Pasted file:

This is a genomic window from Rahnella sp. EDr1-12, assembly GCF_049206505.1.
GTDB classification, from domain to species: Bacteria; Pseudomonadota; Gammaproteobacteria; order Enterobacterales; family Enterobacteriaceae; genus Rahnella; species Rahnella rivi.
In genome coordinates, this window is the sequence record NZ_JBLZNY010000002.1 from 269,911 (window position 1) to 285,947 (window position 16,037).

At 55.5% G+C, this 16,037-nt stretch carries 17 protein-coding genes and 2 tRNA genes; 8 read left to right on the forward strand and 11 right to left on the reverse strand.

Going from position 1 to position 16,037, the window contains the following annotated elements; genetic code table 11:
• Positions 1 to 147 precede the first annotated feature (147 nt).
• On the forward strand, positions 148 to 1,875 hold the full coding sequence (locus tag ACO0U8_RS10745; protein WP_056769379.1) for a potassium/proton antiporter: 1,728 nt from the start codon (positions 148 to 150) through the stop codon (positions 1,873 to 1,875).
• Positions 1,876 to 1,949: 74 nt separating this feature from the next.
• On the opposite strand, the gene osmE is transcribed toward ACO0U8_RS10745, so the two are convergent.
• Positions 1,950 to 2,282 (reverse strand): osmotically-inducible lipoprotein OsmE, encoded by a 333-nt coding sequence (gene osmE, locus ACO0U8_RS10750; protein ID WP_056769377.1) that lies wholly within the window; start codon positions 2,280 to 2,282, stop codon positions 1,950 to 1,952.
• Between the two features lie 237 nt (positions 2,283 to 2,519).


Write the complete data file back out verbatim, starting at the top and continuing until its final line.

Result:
This is a genomic window from Rahnella sp. EDr1-12, assembly GCF_049206505.1.
GTDB classification, from domain to species: Bacteria; Pseudomonadota; Gammaproteobacteria; order Enterobacterales; family Enterobacteriaceae; genus Rahnella; species Rahnella rivi.
In genome coordinates, this window is the sequence record NZ_JBLZNY010000002.1 from 269,911 (window position 1) to 285,947 (window position 16,037).

At 55.5% G+C, this 16,037-nt stretch carries 17 protein-coding genes and 2 tRNA genes; 8 read left to right on the forward strand and 11 right to left on the reverse strand.

Going from position 1 to position 16,037, the window contains the following annotated elements; genetic code table 11:
• Positions 1 to 147 precede the first annotated feature (147 nt).
• On the forward strand, positions 148 to 1,875 hold the full coding sequence (locus tag ACO0U8_RS10745; protein WP_056769379.1) for a potassium/proton antiporter: 1,728 nt from the start codon (positions 148 to 150) through the stop codon (positions 1,873 to 1,875).
• Positions 1,876 to 1,949: 74 nt separating this feature from the next.
• On the opposite strand, the gene osmE is transcribed toward ACO0U8_RS10745, so the two are convergent.
• Positions 1,950 to 2,282 (reverse strand): osmotically-inducible lipoprotein OsmE, encoded by a 333-nt coding sequence (gene osmE, locus ACO0U8_RS10750; protein ID WP_056769377.1) that lies wholly within the window; start codon positions 2,280 to 2,282, stop codon positions 1,950 to 1,952.
• Between the two features lie 237 nt (positions 2,283 to 2,519).